SHANGHAI (Reuters) - Market forces are mostly to blame for the yuan’s unprecedented fall against the dollar in recent months, market participants say, with Chinese regulators now busy propping up the currency, marking a major reversal in approach as the country’s economic growth slows.
The yuan has fallen 1.4 percent against the U.S. dollar this year and touched 10-month lows, its first period of extended weakness since China’s landmark de-pegging of the currency in July 2005.
In the past, China’s trade partners -- the United States in particular -- complained that the Chinese government deliberately undervalued its currency to support exports.
The decline of the yuan this year has led some to suggest that Beijing is deliberately flogging it downward, but the recent behavior of the currency does not support that argument.
Market participants who spoke to Reuters said that enduring weakness in the euro and other non-dollar currencies are mostly to blame for the yuan’s recent fall against the dollar. The yuan actually rose 1.3 percent in nominal terms against a broad basket of global currencies in the first six months of 2012.
But most global trade is still settled in dollars, and drastic declines in the dollar/yuan rate could destabilize China’s domestic markets, by making imported oil more expensive, for example, encouraging capital outflows and adding to overall economic uncertainty in the world’s second-largest economy.
Thus, where China’s regulators once worked to cap the yuan’s rise, they now appear to be scrambling to hold it up.
“The weakening of the yuan is more than anything a response to market conditions,” said Robert Minikin, senior FX strategist at Standard Chartered in Hong Kong.
“(But) it’s not wise for authorities to allow a trend of weakening the renminbi to develop. It runs the risk of sparking instability potentially in domestic markets.”
To stem excessive depreciation, the PBOC has relied on the official midpoint fixing -- the base rate that the central bank uses to signal the government’s intentions toward the yuan’s value -- to establish a market floor.
The spot yuan has been allowed to show increased volatility since April, but is still restricted to trading within 1 percent of the fix in either direction.
In a reversal of long-established patterns, spot yuan began to consistently trade weaker than the midpoint in March, indicating that the central bank’s guidance is, if anything, serving as a check on market-driven depreciation.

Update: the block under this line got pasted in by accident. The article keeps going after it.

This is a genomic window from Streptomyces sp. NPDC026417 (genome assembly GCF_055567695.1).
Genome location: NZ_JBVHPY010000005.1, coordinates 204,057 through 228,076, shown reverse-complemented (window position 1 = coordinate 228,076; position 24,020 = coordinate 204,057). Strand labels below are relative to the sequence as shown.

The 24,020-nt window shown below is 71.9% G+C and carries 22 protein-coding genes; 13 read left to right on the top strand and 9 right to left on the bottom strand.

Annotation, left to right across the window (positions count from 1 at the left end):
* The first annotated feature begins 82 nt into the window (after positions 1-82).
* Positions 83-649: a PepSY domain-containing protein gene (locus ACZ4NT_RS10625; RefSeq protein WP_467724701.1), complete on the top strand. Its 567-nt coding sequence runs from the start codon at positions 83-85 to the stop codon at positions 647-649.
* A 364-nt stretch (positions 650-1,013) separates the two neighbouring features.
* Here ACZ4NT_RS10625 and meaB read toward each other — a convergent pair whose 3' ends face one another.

Between July 2005 and the end of the third quarter 2011, a period when economists widely agreed that the yuan was significantly undervalued, the yuan closed weaker than the midpoint only 37 percent of the time, mostly in periods of global economic stress.
Otherwise, the spot rate consistently pushed towards the strong end of the band, with periodic interventions by the central bank the only thing preventing further gains.
But since the fourth quarter last year, the ratio of days the spot prices have traded below the midpoint has increased to 61 percent, including every day since April 9 this year.
Even as the PBOC has adjusted its midpoint in response to rise of the dollar globally, the yuan has strayed gradually farther from the midpoint in recent weeks. (For a graphic on the trend, click: r.reuters.com/zyj69s)
Dollar demand from corporates is also dampening the yuan.
“There is some evidence which suggests that cumulatively in recent years, corporate dollar-selling had run ahead of the amount that was strictly required for trade reasons,” said Minikin at Standard Chartered.
“It seems like the corporate sector may have developed an overall short dollar position.”
Chinese commercial bank clients bought $3.5 billion more dollars from commercial banks than they sold in June, official data shows, compared to a monthly average surplus of $66 billion in the first five months of the year.
“There has been a shift in clients’ mentality. Companies are no longer so eager to trade in their dollars for renminbi,” said a trader at a large Chinese bank in Shanghai.
Similarly, foreign interest in yuan-denominated investment products, fueled by expectations of further appreciation, has also shown signs of growing more selective this year.
In the fourth quarter of 2011, as fears of a Chinese hard economic landing intensified, the yuan frequently traded near the weak end of its daily trading band. During that period, clients bought a net $4 billion in dollars a month from commercial banks, an abrupt shift from the $42 billion they offloaded in the first three quarters.
Data on China’s foreign exchange reserves also shows that far from buying up the excess, reserves declined by 65 billion yuan in the second quarter to $3.24 trillion by the end of June.
If the central bank were intervening in the market by selling yuan in exchange for dollars, FX reserves would have risen.
Traders have periodically detected signs of central bank dollar selling aimed at boosting the yuan in recent months. Such reports are impossible to confirm, but use of FX reserves to defend the yuan would explain the decline.
Editing by Kim Coghill